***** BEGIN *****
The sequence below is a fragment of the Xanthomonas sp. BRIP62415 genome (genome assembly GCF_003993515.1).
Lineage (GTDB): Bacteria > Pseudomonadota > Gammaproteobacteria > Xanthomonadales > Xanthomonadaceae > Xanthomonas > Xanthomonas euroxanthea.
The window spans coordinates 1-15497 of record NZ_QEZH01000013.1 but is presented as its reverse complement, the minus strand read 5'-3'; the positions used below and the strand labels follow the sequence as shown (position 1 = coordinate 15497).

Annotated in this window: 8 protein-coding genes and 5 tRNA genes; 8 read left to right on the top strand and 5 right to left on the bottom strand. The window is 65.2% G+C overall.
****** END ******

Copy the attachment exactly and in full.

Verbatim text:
The sequence below is a fragment of the Xanthomonas sp. BRIP62415 genome (genome assembly GCF_003993515.1).
Lineage (GTDB): Bacteria > Pseudomonadota > Gammaproteobacteria > Xanthomonadales > Xanthomonadaceae > Xanthomonas > Xanthomonas euroxanthea.
The window spans coordinates 1-15497 of record NZ_QEZH01000013.1 but is presented as its reverse complement, the minus strand read 5'-3'; the positions used below and the strand labels follow the sequence as shown (position 1 = coordinate 15497).

Annotated in this window: 8 protein-coding genes and 5 tRNA genes; 8 read left to right on the top strand and 5 right to left on the bottom strand. The window is 65.2% G+C overall.